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Things from Apps -- how they do and will work
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jducoeur wrote in querki_project
So I added a small-but-damned-useful feature today: by default, all Things now display (under their title) a small link to their Model. This is one of those little details I've found myself wanting, when, eg, I am looking at a Thing and say, "Oh, right -- I need to add another Property to this Model".

That was pretty easy, but of course, as usual (let's all echo the mantra) Querki Plays Fair. Which means that this link *always* shows, even if the Model isn't defined in this Space. This is of course utterly common -- most Things are currently derived from Models in the System Space (everything ultimately inherits from System::Thing), and in the long run it'll be common for you derive from Apps. Suddenly, it is really easy to navigate into System, and see what the Things in there look like.

The problem, of course, is that I quickly realized that this lets you *edit* Things in System, and that's a no-no -- the System Space is hardcoded. Unfortunately, everything works very nicely to produce a *copy* of that System object in your local Space -- your wanderings are contextualized by the Space that you are in -- and that's kind of a recipe for havoc.

So for now, I've simply disallowed that -- if you try to edit a System Thing, you get a warning in the Editor window, and it disables the Done button. That's a bit crude and insecure, but should do for the time being.

It does raise the question, though: what *should* happen if I try to edit a System Thing? This has actually been in the architecture for a long time, but I don't think I've ever talked about it before.

Desired Functionality

The thing is, it's entirely reasonable to want to edit something from System, or more generally from the App(s) my Space derives from. After all, Querki is all about tweakability, and it would be annoying if I couldn't tweak the things I'm inheriting from.

So what I would *like* to see, if I try to edit, say, Simple Page from my Space, is that it should seem to Just Work -- in that Space. Of course, my changes mustn't affect anybody *else's* Spaces. But I ought to be able to think that I have complete control over the Things in my Space.

Implementation

So how will that work? Here's the theory.

In the long run, Things in my Space won't necessarily inherit directly from their Models in Apps. In fact, they might *never* do so, to make things more consistent. Instead, when I instantiate a Thing from a "foreign" Model, Querki will automatically create a "shadow" of that Model, locally, and that's what the local Things will inherit from. The shadow is itself simply an empty sub-Model inheriting from the foreign Model, with the same name. Initially, it defines no properties or values of its own -- it just inherits them from its foreign parent -- but it *can* be edited, pretty much at will.

This approach will cost a bit of Thing overhead, but I suspect not much -- most Spaces are likely to have orders of magnitude more instances than models. And it allows deep customizability of my Space, to work a bit differently from the defaults, living up to Querki's Maker ethic.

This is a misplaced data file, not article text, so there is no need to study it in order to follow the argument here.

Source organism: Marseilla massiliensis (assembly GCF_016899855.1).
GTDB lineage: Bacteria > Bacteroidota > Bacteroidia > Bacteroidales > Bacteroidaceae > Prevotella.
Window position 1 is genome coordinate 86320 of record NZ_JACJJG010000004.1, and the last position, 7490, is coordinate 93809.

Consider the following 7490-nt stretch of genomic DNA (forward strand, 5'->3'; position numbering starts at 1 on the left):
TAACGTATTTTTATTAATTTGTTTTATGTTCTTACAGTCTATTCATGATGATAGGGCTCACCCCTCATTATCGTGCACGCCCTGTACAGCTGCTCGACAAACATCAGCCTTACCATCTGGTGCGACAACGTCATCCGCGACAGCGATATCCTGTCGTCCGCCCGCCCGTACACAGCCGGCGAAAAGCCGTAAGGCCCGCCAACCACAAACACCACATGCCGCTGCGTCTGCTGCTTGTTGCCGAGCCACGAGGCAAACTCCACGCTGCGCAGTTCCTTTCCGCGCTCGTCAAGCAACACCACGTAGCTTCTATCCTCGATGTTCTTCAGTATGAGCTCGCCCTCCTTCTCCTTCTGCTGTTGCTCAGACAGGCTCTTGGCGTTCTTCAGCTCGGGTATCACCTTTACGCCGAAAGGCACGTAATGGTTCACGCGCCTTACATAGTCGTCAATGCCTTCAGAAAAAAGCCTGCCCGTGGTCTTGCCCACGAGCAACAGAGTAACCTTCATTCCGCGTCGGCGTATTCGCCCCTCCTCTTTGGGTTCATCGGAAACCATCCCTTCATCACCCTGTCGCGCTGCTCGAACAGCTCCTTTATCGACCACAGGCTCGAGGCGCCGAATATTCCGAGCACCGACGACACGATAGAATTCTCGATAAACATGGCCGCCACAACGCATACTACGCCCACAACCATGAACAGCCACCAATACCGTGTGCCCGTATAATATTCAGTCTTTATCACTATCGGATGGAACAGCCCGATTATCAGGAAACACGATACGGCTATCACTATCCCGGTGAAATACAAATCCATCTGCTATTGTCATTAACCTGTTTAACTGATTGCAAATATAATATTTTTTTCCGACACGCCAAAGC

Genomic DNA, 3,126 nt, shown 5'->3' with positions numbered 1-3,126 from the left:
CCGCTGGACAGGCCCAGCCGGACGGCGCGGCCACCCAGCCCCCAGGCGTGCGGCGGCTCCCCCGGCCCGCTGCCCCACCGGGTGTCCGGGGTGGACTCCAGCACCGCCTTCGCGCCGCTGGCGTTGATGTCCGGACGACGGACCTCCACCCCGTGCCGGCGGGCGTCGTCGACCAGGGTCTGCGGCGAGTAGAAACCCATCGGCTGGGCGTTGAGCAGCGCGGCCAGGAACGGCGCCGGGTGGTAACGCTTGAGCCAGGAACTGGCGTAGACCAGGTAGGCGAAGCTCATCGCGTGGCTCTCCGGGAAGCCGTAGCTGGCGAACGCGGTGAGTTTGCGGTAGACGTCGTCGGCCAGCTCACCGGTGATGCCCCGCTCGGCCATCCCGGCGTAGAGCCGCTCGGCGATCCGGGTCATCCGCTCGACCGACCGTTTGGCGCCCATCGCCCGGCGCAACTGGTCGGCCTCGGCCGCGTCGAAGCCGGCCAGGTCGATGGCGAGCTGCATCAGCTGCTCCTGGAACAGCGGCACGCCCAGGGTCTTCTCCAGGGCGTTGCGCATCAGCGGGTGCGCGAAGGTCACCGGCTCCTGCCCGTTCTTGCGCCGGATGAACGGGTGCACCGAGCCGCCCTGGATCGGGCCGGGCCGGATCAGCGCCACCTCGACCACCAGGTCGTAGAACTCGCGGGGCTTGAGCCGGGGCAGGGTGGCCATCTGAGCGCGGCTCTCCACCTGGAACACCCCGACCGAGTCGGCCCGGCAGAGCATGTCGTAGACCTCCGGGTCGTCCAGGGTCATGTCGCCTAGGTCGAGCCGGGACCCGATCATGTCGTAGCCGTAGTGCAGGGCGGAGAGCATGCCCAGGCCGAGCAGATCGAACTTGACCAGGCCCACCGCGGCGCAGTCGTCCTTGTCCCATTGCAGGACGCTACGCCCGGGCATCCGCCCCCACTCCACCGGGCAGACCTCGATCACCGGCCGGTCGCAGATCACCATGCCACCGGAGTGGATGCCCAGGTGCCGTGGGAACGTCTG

Querki and Pull Requests

There's another reason for this approach, though: the fact that, deep down, Querki kind of wants to be Git, and is stealing many of Git's ideas, including the Pull Request.

For those who don't know it, Git is the currently-trendy tool for managing source code. It's quite nice in many ways, and has quickly become almost universal among the open-source community. The main reason for that is its attitude towards changes and repository. There's no real concept of a "master" repository in Git -- instead, there are just lots of little copies of the code scattered around. If you've made some changes that you think are good, and you want another repository (such as GitHub, which serves as the central place for much open source) to pick it up, you submit a "pull request" -- basically, you say "I think you should pull my changes into your repository".

In the long run, this is likely to be the right attitude for Querki. Querki's Apps aren't envisioned as hard-and-fast products like most -- ideally, each App is essentially a community of Spaces that are deriving from it. And I would like to empower that community to contribute to the development and maintenance of the App, by making it easy for derived Spaces to contribute their changes.

When I want to submit a "pull request" for an App, I say which Models, Things and Properties I believe should be pushed up. If I own the App, I can do this by fiat (indeed, Querki's planned App-development cycle is to make and test changes in my local Space, then push them up to the shared App); if not, I submit a request that the community can discuss, and the App's owner can decide whether to accept the changes.

Which is where the shadow Models come in. By default, pull requests will consist of all of the changes I have made to the inherited Models and Properties. If my request is accepted, my changes are pulled up to the higher level, and removed from my local copy -- the local copy typically gets reset to being a thin shadow again, inheriting the new values from the App.

Making Communities Hum

This is very experimental stuff, and we'll see how it works in practice. But the high concept is to gradually adopt the best practices from the open source world into the consumer world of Querki, encouraging folks to work *together* to gradually build Apps that really work well for their communities.

Opinions? This is one of those places where Querki is being pretty radical, trying to break down the priesthood of programming and democratize the good ideas there. I am quite sure that most users will never participate to this level. But if even 5% do, that's potentially a *lot* of people involved who have never touched a line of code...
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The thing is, it's entirely reasonable to want to edit something from System, or more generally from the App(s) my Space derives from. After all, Querki is all about tweakability, and it would be annoying if I couldn't tweak the things I'm inheriting from.